If keeping snakes out of your yard is a top priority, these DIY repellants might do the trick!

Over the years, we have shared with you several DIY life hacks to save you some time, effort, and even money. A few of these examples include DIY remedies to get rid of skunks, a DIY beer mosquito repellantDIY remedies to get rid of stink bugsDIY hacks to get rid of moles, and even a DIY wasp repellant. All of which have seen a lot of success. Now, we have another one that just might help you out around the house this summer.

DIY Repellants To Keep Snakes Away From Your Yard

It's no secret that I am very afraid of snakes. That being said, I do understand are some benefits to keeping them around. However, if I were to see one in my yard, I would instinctively run away. If you're like me and would prefer not to have snakes in your yard, there are a few DIY repellants that you can try to keep them away.

Black Rat Snake
Rory Dean
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Clove & Cinnamon Oil

Clove and cinnamon oil are effective snake repellents, according to Jody Millard Pest Control. You can use this mixture when you spot a snake in your yard...if you are brave enough to get close enough to the snake.

These should be mixed together in a spray bottle and sprayed directly on snakes for maximum effect. Use caution as snakes will often run in the opposite direction of the spray.

Garlic & Onions

There are a couple of options that you can try when it comes to garlic and onions. The first of which would be to mix garlic and onions with rock salt and sprinkle them around your home and yard. This works because of the sulfonic acid in garlic and onions. Snakes aren't a fan, so it's a natural repellant.  Jody Millard Pest Control says that you can also infuse garlic into any essential oil and use it to fumigate rafters, basements, and other hard-to-reach places.

Another option would be to create a mix of onion powder and water to spray around your house like this:

Ammonia

This is another odor that snakes hate. So you can spray it around any areas in your yard where snakes might want to hang out. Jody Millard Pest Control also talks about another way you can use ammonia to repel snakes:

Another option is to soak a rag in ammonia and place it in an unsealed bag near any areas inhabited by snakes to deter them away.

This chemical is highly toxic, so be very careful and avoid this method if you have children or pets.

Lime & Chili

This combo isn't only good for a delicious Mexican meal, it will also keep snakes away from your home. According to The Habitat, Create an effective snake repellent with just lime juice and hot pepper extract. Dilute equal parts of the two in a gallon of water and apply around the perimeter of the property. Snakes don’t like the smell of the mixture and the fumes are also itchy on their skin.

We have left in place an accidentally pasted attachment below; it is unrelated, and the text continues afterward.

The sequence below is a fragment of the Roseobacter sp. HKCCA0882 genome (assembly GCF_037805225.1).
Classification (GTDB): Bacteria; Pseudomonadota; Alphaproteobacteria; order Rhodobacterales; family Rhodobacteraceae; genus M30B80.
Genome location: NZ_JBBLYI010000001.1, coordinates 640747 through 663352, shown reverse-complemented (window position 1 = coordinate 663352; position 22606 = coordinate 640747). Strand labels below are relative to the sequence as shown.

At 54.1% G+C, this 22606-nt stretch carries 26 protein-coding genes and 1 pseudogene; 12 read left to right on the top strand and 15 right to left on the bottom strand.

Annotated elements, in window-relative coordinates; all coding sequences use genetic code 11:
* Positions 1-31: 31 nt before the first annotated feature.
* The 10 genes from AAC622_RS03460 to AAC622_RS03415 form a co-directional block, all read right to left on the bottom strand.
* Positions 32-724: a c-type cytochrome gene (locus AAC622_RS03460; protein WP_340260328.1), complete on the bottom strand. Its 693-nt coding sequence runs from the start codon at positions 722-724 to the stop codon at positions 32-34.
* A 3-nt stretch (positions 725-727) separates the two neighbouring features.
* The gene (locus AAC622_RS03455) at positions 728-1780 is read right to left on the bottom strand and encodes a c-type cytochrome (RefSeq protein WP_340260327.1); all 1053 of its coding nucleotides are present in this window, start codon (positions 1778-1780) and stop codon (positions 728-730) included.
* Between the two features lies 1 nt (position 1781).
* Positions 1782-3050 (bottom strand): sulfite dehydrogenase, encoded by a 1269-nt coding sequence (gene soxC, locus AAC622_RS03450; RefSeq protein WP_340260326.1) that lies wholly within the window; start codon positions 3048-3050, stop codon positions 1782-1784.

Canva
Canva
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Vinegar Mix

The Habitat says that you can make a non-toxic snake repellant using vinegar, salt, and dish soap.

To make your very own non-toxic snake repellent, get a gallon of vinegar, and mix in a cup of salt and two tablespoons of dish soap. Give it a swirl and transfer it to a spray bottle. Apply generously in areas where snakes like to congregate or hide.

The acidity irritates snakeskin and will make them think twice about entering your yard or home. Vinegar is especially effective at repelling snakes near bodies of water, including swimming pools.

Osage Copperhead
Shoemcfly
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Mothballs

This is one sake repellant that my family swears by and has used for years...and we have yet to find a snake in our yard when we have laid these out. The toxic chemical compound naphthalene is found in most commercial snake repellents. You can place this throughout your yard by pushing them into the ground, where snakes might roam, or you can even toss them in your crawlspace or in cracks of your foundation to keep snakes out of your house.

Walmart.com/Canva
Walmart.com/Canva
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Other Tips

Trying out the above repellants should help keep snakes out of your yard, but you can also try a few other things too. First, eliminate their food sources. Snakes feed on rodents, frogs, birds, moles, voles, insects, and even fish. If you get rid of snakes' food sources, they will move on somewhere else to find food. That could be a lot of work in itself, so another thing you can try is landscaping. Garden regularly to remove any snake attractants like debris, holes, and overgrowth. Keep the grass cut short to eliminate hiding places for snakes. You can even plant snake repellent plants that provide a natural deterrent. Some common examples include marigolds, lemongrass, and wormwood. Also, try sealing up any cracks in your foundation to keep them from hiding out under or inside of your house.

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